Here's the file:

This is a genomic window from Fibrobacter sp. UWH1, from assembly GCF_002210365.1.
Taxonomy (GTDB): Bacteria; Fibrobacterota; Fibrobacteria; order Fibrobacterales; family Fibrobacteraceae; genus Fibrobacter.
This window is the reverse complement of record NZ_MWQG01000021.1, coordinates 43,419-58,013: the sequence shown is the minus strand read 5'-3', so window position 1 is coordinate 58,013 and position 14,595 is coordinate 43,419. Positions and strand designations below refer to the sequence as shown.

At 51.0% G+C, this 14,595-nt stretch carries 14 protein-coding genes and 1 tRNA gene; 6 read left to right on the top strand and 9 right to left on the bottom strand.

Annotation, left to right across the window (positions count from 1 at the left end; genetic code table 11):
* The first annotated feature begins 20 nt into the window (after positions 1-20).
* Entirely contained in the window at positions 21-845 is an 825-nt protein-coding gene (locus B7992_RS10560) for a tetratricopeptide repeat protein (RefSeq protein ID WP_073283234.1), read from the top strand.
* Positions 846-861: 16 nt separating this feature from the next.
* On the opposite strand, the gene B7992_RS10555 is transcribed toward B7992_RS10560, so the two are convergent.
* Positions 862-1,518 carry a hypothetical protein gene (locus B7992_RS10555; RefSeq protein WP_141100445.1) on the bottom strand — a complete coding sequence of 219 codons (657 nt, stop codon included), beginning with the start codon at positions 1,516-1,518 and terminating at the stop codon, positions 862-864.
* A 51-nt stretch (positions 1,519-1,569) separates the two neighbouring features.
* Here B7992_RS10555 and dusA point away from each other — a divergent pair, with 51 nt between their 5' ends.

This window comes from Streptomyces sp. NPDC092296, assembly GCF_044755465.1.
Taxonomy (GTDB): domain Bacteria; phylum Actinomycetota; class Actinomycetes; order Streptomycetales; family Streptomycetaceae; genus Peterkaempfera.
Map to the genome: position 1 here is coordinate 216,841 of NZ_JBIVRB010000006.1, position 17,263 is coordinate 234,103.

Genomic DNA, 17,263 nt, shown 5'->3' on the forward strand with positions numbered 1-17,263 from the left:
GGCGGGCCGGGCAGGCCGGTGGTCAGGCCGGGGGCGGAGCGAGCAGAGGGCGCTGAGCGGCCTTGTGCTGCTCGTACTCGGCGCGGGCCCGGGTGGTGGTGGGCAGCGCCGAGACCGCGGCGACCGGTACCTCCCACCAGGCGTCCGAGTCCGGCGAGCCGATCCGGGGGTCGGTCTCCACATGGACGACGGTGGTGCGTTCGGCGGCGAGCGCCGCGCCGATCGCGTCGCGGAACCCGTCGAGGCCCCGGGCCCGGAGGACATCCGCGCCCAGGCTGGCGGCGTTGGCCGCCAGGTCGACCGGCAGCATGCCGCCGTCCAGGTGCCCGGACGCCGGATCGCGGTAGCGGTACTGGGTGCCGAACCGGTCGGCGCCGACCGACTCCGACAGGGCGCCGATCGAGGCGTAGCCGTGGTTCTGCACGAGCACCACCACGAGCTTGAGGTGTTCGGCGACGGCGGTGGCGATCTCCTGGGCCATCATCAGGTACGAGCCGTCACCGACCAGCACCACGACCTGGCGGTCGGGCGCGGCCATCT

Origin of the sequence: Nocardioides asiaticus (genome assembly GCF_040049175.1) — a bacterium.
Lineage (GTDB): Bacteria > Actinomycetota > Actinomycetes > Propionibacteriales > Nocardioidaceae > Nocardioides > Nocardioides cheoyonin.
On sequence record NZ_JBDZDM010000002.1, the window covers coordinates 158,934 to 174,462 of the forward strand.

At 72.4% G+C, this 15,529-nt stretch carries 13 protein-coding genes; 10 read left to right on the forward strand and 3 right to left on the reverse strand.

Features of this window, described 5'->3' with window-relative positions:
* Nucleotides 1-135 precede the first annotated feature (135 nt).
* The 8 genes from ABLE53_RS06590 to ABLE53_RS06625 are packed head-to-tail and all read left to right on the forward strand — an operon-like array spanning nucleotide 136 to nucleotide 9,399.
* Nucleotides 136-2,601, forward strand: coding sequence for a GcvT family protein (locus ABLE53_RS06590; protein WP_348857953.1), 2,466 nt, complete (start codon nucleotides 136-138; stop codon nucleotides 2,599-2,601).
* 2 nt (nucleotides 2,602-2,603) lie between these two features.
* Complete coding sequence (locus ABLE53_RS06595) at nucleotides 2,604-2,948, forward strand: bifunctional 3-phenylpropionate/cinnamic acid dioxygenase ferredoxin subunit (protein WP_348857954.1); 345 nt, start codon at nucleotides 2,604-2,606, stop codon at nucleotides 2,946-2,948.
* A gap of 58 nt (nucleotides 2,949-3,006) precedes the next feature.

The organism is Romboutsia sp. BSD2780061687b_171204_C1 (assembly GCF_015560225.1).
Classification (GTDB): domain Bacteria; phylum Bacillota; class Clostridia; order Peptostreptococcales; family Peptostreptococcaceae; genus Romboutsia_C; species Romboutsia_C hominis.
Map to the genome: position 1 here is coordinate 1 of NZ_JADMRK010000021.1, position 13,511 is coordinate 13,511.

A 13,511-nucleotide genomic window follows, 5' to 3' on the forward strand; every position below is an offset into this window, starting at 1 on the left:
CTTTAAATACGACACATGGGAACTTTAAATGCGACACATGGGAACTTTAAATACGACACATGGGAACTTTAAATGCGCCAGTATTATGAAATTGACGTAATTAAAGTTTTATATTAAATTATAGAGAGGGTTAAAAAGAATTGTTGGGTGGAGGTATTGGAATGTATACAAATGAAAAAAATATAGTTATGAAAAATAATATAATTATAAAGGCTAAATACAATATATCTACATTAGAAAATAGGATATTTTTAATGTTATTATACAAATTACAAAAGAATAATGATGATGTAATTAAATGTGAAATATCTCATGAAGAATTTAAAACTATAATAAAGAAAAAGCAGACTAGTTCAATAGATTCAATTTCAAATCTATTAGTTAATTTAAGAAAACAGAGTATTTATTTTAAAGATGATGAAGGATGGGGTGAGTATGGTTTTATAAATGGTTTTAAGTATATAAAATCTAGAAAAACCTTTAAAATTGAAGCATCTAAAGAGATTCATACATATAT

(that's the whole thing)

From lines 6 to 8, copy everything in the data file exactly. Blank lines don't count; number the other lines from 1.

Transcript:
* The first annotated feature begins 20 nt into the window (after positions 1-20).
* Entirely contained in the window at positions 21-845 is an 825-nt protein-coding gene (locus B7992_RS10560) for a tetratricopeptide repeat protein (RefSeq protein ID WP_073283234.1), read from the top strand.
* Positions 846-861: 16 nt separating this feature from the next.